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February 18, 2002

Bill Foege to keynote Feb. 26 science & theology symposium

By Beverly Clark


The individual and global struggles—and the ability to make a difference in the world of international health will be addressed by public health pioneer William Foege during Emory’s third annual Science and Theology Symposium, to be held Tuesday, Feb. 26.

Foege, Presidential Distinguished Professor of International Health Emeritus, is the winner of the 2001 Mary Woodward Lasker Award, “America’s Nobel” in medicine. He currently is senior medical adviser for the Bill and Melinda Gates Foundation’s Global Health Program.

“This is not a fatalistic world,” said Foege, who added that his talk also will touch on issues raised in the wake of Sept. 11. “Although it is difficult, we have more in our control to effect change than we realize.”

Foege will speak during a noon luncheon in Cox Hall. Following responses from William Wood, chair of the Department of Surgery in the School of Medicine, and Walter Lowe, professor of systematic theology in the Candler School of Theology, the audience will be invited to join the conversation with Foege and his respondents.

“Bill Foege is a quiet hero who has shaped our world for the better,” said University Secretary Gary Hauk, whose office is cosponsoring the event with the Walter Candler Lectureship and Meridian Herald, a nonprofit organization dedicated to enhancing cultural and liturgical understanding.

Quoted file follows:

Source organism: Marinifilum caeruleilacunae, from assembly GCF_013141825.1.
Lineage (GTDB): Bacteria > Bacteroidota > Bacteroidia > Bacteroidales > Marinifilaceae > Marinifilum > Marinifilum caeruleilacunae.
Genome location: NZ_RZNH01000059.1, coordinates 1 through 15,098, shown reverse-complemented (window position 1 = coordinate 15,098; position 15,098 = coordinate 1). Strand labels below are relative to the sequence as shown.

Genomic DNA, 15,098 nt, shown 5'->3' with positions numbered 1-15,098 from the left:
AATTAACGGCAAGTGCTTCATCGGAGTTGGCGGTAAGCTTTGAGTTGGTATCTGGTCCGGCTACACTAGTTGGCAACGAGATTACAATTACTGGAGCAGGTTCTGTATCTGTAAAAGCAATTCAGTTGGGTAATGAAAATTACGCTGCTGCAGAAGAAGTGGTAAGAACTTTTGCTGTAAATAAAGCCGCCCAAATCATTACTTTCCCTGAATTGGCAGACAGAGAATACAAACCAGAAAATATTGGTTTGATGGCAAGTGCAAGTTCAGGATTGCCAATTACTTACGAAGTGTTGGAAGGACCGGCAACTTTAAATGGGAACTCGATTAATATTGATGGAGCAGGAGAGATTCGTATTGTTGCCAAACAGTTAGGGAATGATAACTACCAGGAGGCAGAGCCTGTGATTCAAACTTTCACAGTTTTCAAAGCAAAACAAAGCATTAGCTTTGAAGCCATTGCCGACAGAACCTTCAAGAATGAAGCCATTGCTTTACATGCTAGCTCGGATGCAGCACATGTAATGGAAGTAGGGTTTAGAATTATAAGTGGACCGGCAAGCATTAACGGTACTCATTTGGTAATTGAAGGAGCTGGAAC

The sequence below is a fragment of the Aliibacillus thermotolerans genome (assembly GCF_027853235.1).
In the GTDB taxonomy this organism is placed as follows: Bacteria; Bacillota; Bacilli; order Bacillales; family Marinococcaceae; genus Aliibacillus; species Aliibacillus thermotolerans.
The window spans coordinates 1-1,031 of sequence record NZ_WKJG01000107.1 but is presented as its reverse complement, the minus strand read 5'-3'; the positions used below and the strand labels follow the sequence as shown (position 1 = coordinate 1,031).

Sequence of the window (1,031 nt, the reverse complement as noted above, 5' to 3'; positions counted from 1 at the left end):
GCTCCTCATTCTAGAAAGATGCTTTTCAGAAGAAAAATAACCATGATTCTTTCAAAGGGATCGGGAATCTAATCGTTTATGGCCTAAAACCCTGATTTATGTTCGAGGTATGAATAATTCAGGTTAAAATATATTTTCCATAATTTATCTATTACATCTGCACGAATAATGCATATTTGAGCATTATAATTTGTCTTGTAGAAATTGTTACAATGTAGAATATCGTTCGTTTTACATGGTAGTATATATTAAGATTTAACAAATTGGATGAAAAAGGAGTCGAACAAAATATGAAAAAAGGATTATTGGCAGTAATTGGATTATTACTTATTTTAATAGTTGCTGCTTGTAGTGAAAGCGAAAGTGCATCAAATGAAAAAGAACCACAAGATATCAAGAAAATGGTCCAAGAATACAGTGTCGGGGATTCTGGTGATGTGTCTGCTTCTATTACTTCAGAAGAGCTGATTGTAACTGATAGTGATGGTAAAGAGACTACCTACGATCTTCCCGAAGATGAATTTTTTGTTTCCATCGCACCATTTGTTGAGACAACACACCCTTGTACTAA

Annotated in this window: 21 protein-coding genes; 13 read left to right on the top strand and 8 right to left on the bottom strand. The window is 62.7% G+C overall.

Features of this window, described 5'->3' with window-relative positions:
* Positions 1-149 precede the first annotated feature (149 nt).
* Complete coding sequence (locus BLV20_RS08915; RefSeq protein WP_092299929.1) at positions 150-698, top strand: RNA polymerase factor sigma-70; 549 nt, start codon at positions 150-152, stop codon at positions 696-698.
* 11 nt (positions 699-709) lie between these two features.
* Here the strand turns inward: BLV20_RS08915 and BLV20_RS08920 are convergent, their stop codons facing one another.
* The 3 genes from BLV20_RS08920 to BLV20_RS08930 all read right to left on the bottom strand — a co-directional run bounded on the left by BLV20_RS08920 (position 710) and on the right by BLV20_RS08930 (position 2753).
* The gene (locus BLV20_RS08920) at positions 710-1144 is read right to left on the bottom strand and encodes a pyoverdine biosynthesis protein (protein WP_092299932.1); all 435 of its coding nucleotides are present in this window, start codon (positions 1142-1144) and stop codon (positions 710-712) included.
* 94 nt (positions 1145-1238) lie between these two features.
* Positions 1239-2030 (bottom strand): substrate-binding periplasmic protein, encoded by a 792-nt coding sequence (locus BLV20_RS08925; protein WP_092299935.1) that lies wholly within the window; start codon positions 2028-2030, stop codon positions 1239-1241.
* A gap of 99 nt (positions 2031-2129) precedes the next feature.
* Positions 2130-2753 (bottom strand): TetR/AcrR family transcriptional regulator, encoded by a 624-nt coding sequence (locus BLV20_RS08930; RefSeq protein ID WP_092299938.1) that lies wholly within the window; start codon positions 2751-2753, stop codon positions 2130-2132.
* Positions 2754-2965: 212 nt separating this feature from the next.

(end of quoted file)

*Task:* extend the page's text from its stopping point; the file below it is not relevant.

“[Foege’s] profound faith has directed his remarkable intelligence,” Hauk continued, “and anyone who has heard him speak knows that he will teach us well, challenge us thoughtfully, and fascinate us along the way.”

Foege also will speak at an interfaith service at 7:30 p.m. in Glenn Auditorium. The service will include music by the Meridian Chorale, led by music director Steven Darsey, and Timothy Albrecht, University organist.

As a medical officer for the World Health Organization, Foege developed the methodology to eradicate smallpox in the 1970s. He then joined the Centers for Disease Control and Prevention as assistant to the director before becoming director in 1977. From 1984 to 2000, he served as executive director of the Task Force for Child Survival and Development, which in just six years helped raise general immunization levels of the world’s children from 20 percent to 80 percent.

Foege later served as executive director of the Carter Center and was appointed Presidential Distinguished Professor at Emory in 1997.

The symposium is free and open to the public. To reserve lunch, attendees should call 404-727-6022 or e-mail